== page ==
Well, in the olden days (up until the 1980s and 1990s), traditional business wisdom was that you needed to raise money — let’s just say a heck of a lot of money — and throw that money into advertising. Businesses would raise millions of dollars, hire marketing companies, and blitz ads through TV, radio, newspapers, magazines, billboards, skywriting, SEO, and anywhere else that interested eyeballs might see them. Many “traditional” companies still use this quaint and archaic marketing model in order to scale their businesses.
Aside from the fact that raising millions of dollars is not exactly a walk in the park in the first place, there are problems with this model that have caused innumerable bankruptcies, failures, and financial losses over the past couple of centuries. Throwing millions of dollars into advertising is extremely risky, no matter how good your product is. If people don’t buy enough of your product, you lose a lot of that money. This risk is a powerful deterrent to investors, which is what makes it so hard to raise this money in the first place. This creates a vicious cycle where entrepreneurs want to scale their businesses but can’t, because of the risk inherent in traditional scaling methodologies.
Luckily for those entrepreneurs launching tech companies in 2016, a new method of scaling is currently emerging from the pluripotent plasma that is the Internet. This new methodology is known, in tech entrepreneurship circles, as growth-hacking.
Growth-hacking basically just means applying the concept of “hacking” — finding creative solutions for difficult problems — to growing your company. It’s less like computer hacking and more like “life hacking,” in that it doesn’t necessarily require advanced coding skills, but rather a creative problem-solving outlook. Let’s take a look at some creative growth hacking ideas that have worked out really well over the past couple of decades.
Hotmail executed one of the earliest and most talked-about growth hacks in Internet history, by adding a single line of text to the bottom of users’ outgoing emails: “PS: I love you. Get your free email at Hotmail.” Simple, but genius. It cost Hotmail essentially $0 (and probably less than a couple of hours) to implement this growth hack, but this single well-placed hyperlink resulted in Hotmail’s viral growth, that grew its user-base to over 1,000,000 users within six months… and then to 2,000,000 within five weeks of hitting that million-mark. Microsoft ended up buying hotmail for five hundred million USD, less than two years later.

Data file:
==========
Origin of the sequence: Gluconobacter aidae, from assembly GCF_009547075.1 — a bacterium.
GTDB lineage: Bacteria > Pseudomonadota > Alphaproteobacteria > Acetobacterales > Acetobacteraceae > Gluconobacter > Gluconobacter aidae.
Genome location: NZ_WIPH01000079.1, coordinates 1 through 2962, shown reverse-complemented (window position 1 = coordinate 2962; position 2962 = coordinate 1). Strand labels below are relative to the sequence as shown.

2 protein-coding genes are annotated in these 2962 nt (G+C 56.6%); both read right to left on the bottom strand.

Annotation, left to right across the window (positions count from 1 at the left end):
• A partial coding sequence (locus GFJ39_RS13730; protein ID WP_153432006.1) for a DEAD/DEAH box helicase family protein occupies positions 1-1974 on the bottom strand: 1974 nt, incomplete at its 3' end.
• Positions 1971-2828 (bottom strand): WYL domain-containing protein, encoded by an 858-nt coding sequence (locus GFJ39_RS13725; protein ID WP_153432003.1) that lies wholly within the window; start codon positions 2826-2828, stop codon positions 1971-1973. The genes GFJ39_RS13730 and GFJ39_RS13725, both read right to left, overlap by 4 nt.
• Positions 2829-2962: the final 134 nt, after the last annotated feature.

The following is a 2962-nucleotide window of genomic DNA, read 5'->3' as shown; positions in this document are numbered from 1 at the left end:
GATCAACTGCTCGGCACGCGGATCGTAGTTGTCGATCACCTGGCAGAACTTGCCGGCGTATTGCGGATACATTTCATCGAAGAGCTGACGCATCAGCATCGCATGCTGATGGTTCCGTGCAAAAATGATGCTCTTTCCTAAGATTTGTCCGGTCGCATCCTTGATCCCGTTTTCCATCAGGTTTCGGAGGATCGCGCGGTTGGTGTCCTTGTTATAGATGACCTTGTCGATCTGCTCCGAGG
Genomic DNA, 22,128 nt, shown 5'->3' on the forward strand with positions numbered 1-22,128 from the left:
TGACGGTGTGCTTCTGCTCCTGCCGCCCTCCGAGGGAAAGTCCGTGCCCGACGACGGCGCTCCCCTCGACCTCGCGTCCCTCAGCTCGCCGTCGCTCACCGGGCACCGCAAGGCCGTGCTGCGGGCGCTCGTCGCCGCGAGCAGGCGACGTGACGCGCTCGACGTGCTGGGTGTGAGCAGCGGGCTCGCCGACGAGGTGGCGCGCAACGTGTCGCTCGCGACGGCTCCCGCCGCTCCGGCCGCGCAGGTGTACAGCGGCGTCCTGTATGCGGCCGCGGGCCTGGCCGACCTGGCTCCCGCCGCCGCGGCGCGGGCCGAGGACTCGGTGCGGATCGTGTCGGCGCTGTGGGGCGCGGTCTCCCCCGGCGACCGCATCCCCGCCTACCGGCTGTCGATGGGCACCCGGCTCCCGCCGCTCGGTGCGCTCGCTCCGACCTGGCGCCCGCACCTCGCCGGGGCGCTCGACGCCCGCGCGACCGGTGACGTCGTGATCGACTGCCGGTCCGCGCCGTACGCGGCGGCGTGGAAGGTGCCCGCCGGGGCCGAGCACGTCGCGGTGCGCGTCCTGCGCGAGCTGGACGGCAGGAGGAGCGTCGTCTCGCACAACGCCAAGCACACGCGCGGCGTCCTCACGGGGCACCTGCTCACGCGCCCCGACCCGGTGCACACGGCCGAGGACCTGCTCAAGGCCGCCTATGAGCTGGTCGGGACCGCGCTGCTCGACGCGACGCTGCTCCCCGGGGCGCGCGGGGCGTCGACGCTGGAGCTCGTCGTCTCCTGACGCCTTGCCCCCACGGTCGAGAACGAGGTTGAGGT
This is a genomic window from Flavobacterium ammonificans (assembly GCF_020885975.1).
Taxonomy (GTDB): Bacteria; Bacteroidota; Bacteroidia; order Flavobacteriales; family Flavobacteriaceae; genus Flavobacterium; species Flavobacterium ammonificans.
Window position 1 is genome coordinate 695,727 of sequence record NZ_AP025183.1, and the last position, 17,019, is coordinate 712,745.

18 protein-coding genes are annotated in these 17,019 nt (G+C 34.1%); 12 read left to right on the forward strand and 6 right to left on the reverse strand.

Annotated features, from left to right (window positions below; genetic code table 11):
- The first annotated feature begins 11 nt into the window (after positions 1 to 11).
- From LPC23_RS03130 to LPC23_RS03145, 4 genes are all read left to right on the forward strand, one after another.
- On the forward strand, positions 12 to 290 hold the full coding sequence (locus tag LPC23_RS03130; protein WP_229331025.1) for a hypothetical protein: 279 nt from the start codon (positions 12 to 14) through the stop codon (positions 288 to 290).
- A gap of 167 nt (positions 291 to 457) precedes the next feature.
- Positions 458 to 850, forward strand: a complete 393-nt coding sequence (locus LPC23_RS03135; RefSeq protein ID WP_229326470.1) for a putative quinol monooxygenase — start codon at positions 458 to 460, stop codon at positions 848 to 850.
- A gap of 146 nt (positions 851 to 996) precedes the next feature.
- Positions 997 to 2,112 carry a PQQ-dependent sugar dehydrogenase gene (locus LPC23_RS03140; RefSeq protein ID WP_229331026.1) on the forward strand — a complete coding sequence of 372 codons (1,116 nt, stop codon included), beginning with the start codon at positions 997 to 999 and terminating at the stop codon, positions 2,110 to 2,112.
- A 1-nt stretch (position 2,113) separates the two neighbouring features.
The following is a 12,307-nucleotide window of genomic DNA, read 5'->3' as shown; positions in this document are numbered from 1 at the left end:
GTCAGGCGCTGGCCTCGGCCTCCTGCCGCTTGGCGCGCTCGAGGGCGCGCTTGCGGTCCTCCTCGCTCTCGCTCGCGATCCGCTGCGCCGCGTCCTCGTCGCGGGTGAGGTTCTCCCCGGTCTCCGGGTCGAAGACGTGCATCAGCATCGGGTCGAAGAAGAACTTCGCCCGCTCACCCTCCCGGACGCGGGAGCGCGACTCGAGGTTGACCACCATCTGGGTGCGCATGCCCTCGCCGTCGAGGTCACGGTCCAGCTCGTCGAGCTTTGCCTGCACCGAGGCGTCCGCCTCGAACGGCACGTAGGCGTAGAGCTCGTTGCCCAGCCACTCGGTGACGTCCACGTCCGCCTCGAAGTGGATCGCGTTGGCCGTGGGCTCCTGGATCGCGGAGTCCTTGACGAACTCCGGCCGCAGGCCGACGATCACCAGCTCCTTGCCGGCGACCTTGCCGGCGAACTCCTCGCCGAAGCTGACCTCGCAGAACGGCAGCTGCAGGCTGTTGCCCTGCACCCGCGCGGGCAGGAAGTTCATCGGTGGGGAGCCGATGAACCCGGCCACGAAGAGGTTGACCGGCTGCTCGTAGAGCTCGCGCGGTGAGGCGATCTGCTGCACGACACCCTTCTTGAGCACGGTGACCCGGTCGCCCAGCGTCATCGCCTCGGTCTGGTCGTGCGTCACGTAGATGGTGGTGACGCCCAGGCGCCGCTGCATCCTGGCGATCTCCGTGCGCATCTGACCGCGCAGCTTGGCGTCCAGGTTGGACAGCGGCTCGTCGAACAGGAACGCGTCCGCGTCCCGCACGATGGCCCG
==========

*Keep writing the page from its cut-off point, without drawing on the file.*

Dropbox went from 100,000 users to over 4,000,000 in a little over a year, when it gave up paid advertising in favor of growth hacking. Dropbox found that paid ads weren’t paying off; they were literally losing money due to the fact that customer acquisition costs were higher than customer lifetime value. Instead of going out of business (as a company with a traditional marketing model probably would), Dropbox added a simple referral program to its service. Refer a friend, get 500mb of free storage. Simple, cheap, and effective. Dropbox is now valued at around ten billion USD.
As fun as growth hacking is, though, we would be remiss if we didn’t at least mention the fact that not all growth-hacking ideas will work as well as others. This is why it’s essential to be continuously monitoring the results of your growth hacks. Using methods like A/B testing, analytics, surveys, and click-tracking can give you a better understanding of which growth hacks are working and which are not. This kind of tracking will allow you to focus your time and energy on the growth hacks that work, rather than the ones that don’t work.
Growth-hacking is the perfect way to jump-start your company’s growth. Sometimes, though, growing companies can benefit from an infusion of venture capital. Join us next week for our next article in the “How to Launch a Tech Startup in 2016” series: “How to Raise Capital For Your Startup!”